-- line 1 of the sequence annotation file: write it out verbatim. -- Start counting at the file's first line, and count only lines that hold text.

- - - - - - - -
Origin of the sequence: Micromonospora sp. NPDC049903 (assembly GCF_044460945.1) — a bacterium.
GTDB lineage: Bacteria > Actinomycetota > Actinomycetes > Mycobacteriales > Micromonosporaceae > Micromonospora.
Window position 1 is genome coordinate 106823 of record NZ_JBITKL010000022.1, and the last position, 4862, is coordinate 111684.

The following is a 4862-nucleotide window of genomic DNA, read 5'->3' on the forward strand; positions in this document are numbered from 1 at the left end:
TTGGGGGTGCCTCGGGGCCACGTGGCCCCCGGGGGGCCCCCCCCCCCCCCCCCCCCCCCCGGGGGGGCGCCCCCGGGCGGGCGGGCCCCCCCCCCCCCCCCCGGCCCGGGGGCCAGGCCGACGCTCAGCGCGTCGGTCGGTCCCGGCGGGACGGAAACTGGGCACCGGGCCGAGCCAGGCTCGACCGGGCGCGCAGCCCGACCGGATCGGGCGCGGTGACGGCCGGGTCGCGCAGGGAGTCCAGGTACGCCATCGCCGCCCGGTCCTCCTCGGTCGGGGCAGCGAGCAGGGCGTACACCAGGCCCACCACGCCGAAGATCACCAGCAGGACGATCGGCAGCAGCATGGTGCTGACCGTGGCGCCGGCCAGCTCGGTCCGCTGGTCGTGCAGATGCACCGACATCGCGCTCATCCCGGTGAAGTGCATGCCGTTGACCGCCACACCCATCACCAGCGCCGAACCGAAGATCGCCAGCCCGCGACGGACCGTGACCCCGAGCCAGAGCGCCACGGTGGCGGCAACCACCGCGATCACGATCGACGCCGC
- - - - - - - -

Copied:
Origin of the sequence: Micromonospora sp. NPDC049903 (assembly GCF_044460945.1) — a bacterium.